The White House accused Sen. Josh Hawley of "parroting" Russian propaganda after the Missouri Republican called for the United States to drop its longstanding support for Ukraine to join the North Atlantic Treaty Organization (NATO).
Press secretary Jen Psaki made the statement Wednesday evening after Hawley sent a letter to Secretary of State Antony Blinken and Defense Secretary Lloyd Austin calling for the changes. He claims that a pledge to defend Ukraine — which would become effective if the country were to join the military alliance — would distract the United States from China's growing influence in the Indo-Pacific.
Hawley reportedly wrote "it is not clear that Ukraine's accession would serve U.S. interests."
"If you are digesting Russian misinformation and parroting Russian talking points, you are not aligned with long-standing bipartisan American values, which is to stand up for the sovereignty of countries, like Ukraine," Psaki told reporters.
"That applies to Senator Hawley, but it also applies to others who may be parroting the talking points of Russian propagandist leaders," she added, a not-so-veiled reference to Fox News host Tucker Carlson and other conservative thought leaders who have in recent weeks questioned U.S. support for Ukraine and other beleaguered former Soviet countries.
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Hawley's position puts him at odds with most prominent Republicans — after all, it was the administration of then-President George W. Bush that in 2008 agreed Ukraine and Georgia "will become" NATO members (though no definitive timetable was given). But, driven by Carlson and other conservative commentators, it appears the GOP base — as well as a roster of insurgent hardline candidates — is warming up to an increasingly anti-interventionist view of American foreign policy.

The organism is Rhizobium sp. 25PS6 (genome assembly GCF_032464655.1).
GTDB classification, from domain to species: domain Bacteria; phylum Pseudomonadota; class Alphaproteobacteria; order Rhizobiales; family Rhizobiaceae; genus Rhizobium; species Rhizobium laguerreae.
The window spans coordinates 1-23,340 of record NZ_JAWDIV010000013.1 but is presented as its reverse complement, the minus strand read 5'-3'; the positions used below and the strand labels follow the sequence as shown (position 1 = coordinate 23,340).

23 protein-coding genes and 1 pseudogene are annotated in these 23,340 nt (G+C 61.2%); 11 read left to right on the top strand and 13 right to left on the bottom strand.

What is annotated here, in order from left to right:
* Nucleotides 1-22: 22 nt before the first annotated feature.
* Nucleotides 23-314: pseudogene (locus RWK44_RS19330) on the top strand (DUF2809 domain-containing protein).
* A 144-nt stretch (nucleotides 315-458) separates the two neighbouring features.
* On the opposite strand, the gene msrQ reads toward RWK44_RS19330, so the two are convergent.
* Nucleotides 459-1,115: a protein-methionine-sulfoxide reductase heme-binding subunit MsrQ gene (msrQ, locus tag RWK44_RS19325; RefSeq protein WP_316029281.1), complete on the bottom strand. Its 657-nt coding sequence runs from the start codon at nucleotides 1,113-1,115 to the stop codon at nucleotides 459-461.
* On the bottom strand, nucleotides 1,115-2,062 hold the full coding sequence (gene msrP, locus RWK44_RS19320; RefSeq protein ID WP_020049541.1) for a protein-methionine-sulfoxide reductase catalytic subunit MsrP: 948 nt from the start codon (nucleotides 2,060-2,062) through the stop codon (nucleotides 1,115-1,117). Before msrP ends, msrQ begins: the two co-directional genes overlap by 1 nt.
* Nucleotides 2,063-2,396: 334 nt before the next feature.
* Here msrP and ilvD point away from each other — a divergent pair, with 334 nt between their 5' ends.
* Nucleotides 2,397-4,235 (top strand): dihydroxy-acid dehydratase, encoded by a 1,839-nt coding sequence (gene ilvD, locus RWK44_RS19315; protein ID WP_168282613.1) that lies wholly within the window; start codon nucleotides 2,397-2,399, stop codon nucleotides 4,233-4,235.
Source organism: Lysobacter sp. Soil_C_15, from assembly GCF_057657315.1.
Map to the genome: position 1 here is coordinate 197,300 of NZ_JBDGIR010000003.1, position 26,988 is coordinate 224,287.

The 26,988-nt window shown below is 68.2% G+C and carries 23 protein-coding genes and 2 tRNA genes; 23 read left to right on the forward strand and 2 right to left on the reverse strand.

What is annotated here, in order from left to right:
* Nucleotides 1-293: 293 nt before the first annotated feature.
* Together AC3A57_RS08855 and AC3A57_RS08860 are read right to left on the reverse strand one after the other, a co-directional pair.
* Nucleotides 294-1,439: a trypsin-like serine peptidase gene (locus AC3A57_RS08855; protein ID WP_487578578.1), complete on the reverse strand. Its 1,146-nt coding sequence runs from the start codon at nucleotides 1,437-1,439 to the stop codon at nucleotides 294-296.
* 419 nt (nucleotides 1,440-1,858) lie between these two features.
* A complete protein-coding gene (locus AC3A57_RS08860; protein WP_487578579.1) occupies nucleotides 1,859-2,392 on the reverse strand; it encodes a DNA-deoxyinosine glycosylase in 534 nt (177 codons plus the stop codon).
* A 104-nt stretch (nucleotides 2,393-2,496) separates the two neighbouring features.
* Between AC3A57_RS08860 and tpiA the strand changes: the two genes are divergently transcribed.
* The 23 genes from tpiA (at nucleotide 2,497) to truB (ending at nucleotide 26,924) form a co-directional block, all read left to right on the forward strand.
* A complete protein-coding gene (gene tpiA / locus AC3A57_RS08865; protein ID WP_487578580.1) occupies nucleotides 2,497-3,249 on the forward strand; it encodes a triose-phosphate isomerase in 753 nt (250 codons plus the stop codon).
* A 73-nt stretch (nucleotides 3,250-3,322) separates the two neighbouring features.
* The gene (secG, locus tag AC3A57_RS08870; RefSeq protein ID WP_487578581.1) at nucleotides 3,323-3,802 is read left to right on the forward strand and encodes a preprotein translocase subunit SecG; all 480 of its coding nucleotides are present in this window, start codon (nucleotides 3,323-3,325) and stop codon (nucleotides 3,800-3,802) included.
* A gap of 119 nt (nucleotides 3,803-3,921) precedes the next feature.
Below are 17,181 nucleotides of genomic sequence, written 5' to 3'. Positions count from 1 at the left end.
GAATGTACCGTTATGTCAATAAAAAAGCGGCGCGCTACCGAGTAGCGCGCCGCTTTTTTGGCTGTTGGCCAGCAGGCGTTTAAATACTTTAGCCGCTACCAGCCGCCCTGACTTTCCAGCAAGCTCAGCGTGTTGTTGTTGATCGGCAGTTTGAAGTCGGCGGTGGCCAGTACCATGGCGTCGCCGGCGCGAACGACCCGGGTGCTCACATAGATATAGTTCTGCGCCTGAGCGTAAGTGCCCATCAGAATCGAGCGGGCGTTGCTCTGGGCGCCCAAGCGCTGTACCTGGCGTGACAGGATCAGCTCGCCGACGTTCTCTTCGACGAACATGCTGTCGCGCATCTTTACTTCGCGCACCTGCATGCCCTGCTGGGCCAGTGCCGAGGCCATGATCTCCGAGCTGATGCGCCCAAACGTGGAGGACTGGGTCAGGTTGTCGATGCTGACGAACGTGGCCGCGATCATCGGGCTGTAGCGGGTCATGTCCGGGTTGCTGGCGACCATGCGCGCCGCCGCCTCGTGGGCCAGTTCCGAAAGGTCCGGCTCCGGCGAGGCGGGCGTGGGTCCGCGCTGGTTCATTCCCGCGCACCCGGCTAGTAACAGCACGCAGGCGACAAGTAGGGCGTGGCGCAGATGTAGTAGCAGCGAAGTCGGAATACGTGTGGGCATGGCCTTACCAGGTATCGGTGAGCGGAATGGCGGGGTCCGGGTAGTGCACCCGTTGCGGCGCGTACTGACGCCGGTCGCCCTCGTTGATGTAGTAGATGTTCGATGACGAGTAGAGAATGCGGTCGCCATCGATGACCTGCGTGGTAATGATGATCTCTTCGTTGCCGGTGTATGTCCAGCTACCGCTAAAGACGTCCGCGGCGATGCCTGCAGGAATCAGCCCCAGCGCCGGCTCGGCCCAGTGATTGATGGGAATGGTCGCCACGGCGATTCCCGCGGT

Rep. Adam Kinzinger, a member of the House select committee investigating the Jan. 6 Capitol riot and one of just 10 Republicans who voted to impeach Trump for inciting the attempted insurrection, blasted Hawley in a particularly fiery statement — calling him "one of the worst human beings."
"I hate to be so personal, but Hawley is one of the worst human beings, and a self egrandizing [sic] con artist" Kinzinger wrote in a tweet Wednesday night. "When Trump goes down I certainly hope this evil will be layed in the open for all to see, and be ashamed of."
When asked by Insider about Kinzinger's outburst, Hawley simply said, "weird."
"It is weird," Kinzinger responded in a subsequent tweet. "We are in weird times. Like having a Senator more interested in pleasing Tucker and playing to worst instincts than leading. Denying Jan 6th truth despite fomenting it, among other things."
Others pointed out Hawley's past foreign policy inconsistencies — such as his initial support for a speedy U.S. withdrawal from Afghanistan and subsequent about-face, in which he loudly criticized the administration for doing exactly that.
"This is reminiscent of Hawley's posturing on Afghanistan," Daniel Larison, an editor at the anti-interventionist site AntiWar.com wrote on Twitter. "There was no consistency or principle involved, it was whatever let him bash Biden. So when Biden delayed withdrawal, he said withdrawal was too slow, and then when it happened he denounced it."
"So it is easy to imagine a scenario where Biden rules out NATO membership for Ukraine and Hawley rends his clothes and laments that Biden has betrayed Ukraine," he added.
In the near term, both the House and Senate are holding briefings on the situation in Ukraine Thursday — with Hawley requesting greater "clarity" on how Ukraine's involvement in NATO would serve U.S. interests.